Doctor advocates discussing dangers of smoking and offering resources to quit


BOARDMAN

Dr. Jonathon Winickoff urged clinical staff at the Akron Children’s Hospital on Wednesday to provide their patients who want to quit smoking with access to appropriate resources.

Every patient should be asked about their smoking habits, be informed of the risks and offered nicotine patches, gum or lozenges and other forms of assistance if they want it — especially when that person is pregnant or has children, he said.

Most people know about the effects of first- or second-hand smoke, so Dr. Winickoff, a pediatrician with Massachusetts General Children’s Hospital and a professor at Harvard Medical School, talked mostly about third-hand smoke, or nicotine and other chemicals left on indoor surfaces by tobacco smoke.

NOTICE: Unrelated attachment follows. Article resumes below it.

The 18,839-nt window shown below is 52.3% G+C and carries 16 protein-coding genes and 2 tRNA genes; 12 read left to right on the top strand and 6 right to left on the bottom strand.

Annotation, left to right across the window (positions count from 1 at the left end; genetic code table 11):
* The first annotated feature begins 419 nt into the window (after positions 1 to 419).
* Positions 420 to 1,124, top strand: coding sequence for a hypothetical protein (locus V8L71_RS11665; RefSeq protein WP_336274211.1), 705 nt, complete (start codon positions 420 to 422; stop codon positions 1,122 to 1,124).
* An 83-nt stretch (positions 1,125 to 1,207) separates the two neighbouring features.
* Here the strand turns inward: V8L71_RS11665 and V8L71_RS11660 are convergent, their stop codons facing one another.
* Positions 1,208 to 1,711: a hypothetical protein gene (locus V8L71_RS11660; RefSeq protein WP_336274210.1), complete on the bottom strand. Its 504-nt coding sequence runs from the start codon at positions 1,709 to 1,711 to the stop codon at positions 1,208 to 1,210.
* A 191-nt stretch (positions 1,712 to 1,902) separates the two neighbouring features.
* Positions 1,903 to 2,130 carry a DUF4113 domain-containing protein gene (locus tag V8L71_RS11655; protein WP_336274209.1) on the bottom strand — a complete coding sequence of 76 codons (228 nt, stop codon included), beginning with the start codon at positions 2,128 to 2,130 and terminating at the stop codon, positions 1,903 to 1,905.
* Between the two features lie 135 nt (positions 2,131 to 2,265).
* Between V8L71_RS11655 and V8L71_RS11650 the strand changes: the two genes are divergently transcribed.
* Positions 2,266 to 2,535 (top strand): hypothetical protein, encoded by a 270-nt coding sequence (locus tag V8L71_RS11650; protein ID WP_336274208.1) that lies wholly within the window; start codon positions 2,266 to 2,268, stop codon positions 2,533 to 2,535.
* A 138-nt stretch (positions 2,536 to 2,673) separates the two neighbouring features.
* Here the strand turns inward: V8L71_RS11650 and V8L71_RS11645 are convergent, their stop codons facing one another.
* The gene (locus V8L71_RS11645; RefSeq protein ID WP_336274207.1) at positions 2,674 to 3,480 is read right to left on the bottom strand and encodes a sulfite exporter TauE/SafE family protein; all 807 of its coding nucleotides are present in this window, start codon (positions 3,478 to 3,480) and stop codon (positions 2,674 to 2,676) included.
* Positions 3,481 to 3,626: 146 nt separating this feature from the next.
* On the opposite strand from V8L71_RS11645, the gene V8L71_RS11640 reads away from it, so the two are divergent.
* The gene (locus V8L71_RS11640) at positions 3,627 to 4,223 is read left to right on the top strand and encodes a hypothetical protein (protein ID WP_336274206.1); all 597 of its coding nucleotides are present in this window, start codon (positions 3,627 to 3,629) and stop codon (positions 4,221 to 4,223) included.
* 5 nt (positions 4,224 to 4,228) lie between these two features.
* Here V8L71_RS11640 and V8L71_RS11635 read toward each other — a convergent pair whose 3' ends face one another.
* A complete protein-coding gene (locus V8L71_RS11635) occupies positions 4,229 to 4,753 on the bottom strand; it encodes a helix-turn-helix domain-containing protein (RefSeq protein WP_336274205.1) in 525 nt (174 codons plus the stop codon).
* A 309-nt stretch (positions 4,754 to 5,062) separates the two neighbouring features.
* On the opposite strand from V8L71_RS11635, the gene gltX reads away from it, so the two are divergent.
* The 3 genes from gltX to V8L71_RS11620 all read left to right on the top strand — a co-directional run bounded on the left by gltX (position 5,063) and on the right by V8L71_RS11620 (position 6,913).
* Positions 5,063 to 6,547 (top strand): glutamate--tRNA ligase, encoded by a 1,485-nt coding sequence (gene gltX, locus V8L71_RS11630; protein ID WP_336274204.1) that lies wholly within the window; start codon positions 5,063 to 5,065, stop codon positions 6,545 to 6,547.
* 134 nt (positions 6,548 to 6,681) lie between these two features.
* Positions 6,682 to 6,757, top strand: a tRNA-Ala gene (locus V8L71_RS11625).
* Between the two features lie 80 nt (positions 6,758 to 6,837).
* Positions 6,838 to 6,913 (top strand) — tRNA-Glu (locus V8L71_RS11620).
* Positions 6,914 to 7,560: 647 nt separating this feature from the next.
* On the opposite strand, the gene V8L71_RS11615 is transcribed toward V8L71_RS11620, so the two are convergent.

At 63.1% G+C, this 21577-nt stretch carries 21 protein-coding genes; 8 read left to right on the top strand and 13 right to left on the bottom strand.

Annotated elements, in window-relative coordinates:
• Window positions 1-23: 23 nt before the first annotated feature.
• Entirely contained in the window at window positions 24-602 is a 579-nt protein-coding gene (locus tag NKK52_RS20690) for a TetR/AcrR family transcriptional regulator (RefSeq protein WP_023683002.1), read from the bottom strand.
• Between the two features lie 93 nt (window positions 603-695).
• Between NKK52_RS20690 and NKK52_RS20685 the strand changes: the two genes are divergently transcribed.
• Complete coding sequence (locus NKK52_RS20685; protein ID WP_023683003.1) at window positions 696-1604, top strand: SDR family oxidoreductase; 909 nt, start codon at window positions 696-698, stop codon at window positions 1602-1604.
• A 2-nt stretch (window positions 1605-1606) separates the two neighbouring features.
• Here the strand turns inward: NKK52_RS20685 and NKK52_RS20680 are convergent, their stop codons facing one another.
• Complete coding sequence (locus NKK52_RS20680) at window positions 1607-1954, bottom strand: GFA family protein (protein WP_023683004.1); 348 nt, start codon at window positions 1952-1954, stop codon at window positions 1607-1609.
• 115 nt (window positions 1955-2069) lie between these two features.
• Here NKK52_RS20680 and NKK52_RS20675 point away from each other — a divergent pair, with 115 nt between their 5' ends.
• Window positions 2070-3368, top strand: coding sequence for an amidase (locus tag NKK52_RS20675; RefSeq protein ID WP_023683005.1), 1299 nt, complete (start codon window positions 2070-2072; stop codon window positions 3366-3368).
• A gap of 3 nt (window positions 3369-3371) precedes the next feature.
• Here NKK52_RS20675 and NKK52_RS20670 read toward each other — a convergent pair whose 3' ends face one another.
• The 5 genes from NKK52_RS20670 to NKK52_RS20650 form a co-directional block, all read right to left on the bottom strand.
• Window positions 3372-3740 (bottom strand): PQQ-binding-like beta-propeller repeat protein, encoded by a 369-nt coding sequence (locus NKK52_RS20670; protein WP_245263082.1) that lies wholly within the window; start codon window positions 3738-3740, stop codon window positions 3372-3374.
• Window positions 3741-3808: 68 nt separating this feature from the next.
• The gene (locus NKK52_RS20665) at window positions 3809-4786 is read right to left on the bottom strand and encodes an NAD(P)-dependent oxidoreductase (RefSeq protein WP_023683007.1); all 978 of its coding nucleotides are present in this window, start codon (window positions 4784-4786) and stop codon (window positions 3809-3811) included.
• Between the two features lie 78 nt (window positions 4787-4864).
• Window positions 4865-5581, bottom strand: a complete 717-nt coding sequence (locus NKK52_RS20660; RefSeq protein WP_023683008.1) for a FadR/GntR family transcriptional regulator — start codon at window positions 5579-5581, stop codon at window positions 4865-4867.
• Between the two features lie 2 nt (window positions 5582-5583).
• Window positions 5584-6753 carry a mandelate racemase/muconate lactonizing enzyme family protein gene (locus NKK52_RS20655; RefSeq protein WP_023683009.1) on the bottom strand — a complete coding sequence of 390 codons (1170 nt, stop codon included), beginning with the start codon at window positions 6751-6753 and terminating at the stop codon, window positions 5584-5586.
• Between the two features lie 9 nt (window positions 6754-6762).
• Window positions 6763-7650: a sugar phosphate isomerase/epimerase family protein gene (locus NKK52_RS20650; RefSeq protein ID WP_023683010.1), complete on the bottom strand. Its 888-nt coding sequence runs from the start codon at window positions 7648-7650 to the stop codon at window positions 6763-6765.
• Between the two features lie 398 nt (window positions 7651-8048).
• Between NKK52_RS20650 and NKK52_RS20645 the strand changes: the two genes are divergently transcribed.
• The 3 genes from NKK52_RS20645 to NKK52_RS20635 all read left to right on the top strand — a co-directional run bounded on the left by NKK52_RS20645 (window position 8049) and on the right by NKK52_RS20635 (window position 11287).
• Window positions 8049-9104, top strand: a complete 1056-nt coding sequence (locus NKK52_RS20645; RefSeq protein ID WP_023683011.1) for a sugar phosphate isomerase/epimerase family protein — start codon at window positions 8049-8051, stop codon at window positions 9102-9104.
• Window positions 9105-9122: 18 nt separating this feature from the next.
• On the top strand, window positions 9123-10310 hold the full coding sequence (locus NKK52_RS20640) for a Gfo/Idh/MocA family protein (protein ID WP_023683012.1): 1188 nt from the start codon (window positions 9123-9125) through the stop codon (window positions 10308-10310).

Those chemicals can be re-emitted in the air and create toxic pollutants that linger after someone smokes, he said.

Children who live in homes with smokers are more at risk to get cancer and other diseases and develop disorders such as Attention Deficit Hyperactivity Disorder, even if the family member smokes away from the child, Dr. Winickoff said. Smoking tobacco is the leading cause of death and disease in the United States.

“We need a totally smoke-free environment for children to be healthy,” he said.

Studies have shown that children who are exposed to third-hand smoke experience withdrawal symptoms when they go to smoke-free zones such as school, Dr. Winickoff said.

The doctor encouraged the audience to talk to their legislators and advocate for the tobacco and e-cigarette sales age limit to be increased to 21, and for smoke-free home policies.

Read MORE in Thursday's VINDICATOR.

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